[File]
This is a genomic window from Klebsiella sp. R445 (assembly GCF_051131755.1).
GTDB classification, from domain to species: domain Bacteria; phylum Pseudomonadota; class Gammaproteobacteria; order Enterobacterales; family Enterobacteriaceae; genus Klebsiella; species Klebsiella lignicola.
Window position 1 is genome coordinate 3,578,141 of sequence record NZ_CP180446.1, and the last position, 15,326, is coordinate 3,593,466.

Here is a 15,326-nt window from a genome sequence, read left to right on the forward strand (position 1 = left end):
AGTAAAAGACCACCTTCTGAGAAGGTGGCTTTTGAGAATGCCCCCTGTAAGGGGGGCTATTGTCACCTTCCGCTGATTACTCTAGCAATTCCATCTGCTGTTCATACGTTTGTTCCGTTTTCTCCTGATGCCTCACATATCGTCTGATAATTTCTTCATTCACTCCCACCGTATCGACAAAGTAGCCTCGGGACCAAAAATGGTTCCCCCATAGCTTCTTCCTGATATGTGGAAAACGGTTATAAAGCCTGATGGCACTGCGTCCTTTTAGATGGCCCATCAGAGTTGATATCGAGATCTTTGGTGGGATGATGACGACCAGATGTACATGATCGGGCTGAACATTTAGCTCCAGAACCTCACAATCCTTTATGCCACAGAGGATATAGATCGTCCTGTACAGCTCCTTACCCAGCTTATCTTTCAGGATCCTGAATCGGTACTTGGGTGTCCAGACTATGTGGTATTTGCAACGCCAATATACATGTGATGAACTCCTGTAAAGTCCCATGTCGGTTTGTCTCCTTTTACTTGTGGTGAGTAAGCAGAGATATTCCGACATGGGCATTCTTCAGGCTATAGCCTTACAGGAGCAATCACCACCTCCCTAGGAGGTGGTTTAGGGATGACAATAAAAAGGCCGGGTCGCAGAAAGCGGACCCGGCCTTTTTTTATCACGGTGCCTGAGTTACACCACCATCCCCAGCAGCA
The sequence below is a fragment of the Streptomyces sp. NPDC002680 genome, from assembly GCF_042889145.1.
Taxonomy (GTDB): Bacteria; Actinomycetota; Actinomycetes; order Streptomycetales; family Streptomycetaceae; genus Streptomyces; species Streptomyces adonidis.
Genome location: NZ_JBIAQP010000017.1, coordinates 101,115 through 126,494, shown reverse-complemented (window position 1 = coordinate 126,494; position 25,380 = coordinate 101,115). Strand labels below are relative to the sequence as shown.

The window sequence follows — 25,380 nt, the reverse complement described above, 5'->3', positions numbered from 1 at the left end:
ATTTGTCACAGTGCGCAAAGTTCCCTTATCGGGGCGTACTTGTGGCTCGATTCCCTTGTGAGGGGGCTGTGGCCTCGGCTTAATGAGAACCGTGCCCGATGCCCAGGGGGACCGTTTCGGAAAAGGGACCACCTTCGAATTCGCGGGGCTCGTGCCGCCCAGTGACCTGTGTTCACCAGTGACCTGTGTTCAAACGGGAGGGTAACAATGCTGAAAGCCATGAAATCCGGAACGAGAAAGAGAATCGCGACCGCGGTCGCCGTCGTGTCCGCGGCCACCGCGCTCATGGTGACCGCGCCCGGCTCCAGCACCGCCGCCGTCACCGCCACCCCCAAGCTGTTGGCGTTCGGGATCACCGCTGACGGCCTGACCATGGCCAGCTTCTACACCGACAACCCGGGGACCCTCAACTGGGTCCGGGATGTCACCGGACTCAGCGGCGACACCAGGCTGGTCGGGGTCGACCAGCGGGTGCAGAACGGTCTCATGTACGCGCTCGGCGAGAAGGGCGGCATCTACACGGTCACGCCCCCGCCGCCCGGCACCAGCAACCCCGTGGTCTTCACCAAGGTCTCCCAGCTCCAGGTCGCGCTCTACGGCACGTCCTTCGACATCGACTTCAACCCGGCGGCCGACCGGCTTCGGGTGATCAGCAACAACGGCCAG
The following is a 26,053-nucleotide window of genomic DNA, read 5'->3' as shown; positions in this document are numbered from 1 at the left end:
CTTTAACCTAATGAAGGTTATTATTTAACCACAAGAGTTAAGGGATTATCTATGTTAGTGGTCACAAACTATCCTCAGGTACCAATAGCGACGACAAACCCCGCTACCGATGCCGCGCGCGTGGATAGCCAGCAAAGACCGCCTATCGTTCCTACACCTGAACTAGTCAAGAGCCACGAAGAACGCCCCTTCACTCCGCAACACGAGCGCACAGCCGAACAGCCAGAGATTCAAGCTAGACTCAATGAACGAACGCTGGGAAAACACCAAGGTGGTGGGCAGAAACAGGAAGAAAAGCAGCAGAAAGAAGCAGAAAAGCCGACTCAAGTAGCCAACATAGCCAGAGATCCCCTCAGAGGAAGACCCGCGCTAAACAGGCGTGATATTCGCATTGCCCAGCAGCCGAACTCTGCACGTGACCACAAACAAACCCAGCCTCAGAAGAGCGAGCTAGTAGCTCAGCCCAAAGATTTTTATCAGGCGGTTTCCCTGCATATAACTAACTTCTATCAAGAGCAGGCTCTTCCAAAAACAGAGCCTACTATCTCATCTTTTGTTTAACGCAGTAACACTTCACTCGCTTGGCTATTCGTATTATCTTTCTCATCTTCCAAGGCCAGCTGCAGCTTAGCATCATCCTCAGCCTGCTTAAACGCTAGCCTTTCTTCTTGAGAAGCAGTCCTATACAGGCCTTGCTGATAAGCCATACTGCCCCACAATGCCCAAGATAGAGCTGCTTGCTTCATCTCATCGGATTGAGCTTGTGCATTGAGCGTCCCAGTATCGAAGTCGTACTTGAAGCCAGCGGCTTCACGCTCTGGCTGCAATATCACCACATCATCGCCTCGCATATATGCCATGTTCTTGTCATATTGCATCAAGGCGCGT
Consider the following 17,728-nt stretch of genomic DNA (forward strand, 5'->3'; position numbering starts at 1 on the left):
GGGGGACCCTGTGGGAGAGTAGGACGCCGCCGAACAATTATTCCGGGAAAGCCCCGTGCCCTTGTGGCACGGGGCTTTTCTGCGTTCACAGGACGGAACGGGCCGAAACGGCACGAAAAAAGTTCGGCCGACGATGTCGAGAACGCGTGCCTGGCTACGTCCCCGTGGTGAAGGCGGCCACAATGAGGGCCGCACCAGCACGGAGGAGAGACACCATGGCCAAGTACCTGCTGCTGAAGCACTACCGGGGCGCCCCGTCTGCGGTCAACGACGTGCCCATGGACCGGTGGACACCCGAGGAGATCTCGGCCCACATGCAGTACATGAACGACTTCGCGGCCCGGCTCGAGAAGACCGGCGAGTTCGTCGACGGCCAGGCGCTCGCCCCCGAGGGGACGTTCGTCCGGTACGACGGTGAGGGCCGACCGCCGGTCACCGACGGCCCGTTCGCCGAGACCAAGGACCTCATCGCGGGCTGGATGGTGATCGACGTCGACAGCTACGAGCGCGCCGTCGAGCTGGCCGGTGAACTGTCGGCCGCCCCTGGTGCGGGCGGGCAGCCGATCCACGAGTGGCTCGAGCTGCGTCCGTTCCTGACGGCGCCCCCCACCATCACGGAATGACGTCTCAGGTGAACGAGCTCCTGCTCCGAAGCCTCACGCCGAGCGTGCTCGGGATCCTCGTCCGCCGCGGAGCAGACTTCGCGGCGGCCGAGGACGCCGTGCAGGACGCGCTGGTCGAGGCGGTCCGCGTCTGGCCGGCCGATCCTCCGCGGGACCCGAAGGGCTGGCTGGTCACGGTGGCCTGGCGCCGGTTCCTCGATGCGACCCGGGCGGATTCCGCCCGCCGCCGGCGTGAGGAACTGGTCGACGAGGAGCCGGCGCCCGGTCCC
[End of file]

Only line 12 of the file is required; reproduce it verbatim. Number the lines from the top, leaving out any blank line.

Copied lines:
CTTTAACCTAATGAAGGTTATTATTTAACCACAAGAGTTAAGGGATTATCTATGTTAGTGGTCACAAACTATCCTCAGGTACCAATAGCGACGACAAACCCCGCTACCGATGCCGCGCGCGTGGATAGCCAGCAAAGACCGCCTATCGTTCCTACACCTGAACTAGTCAAGAGCCACGAAGAACGCCCCTTCACTCCGCAACACGAGCGCACAGCCGAACAGCCAGAGATTCAAGCTAGACTCAATGAACGAACGCTGGGAAAACACCAAGGTGGTGGGCAGAAACAGGAAGAAAAGCAGCAGAAAGAAGCAGAAAAGCCGACTCAAGTAGCCAACATAGCCAGAGATCCCCTCAGAGGAAGACCCGCGCTAAACAGGCGTGATATTCGCATTGCCCAGCAGCCGAACTCTGCACGTGACCACAAACAAACCCAGCCTCAGAAGAGCGAGCTAGTAGCTCAGCCCAAAGATTTTTATCAGGCGGTTTCCCTGCATATAACTAACTTCTATCAAGAGCAGGCTCTTCCAAAAACAGAGCCTACTATCTCATCTTTTGTTTAACGCAGTAACACTTCACTCGCTTGGCTATTCGTATTATCTTTCTCATCTTCCAAGGCCAGCTGCAGCTTAGCATCATCCTCAGCCTGCTTAAACGCTAGCCTTTCTTCTTGAGAAGCAGTCCTATACAGGCCTTGCTGATAAGCCATACTGCCCCACAATGCCCAAGATAGAGCTGCTTGCTTCATCTCATCGGATTGAGCTTGTGCATTGAGCGTCCCAGTATCGAAGTCGTACTTGAAGCCAGCGGCTTCACGCTCTGGCTGCAATATCACCACATCATCGCCTCGCATATATGCCATGTTCTTGTCATATTGCATCAAGGCGCGT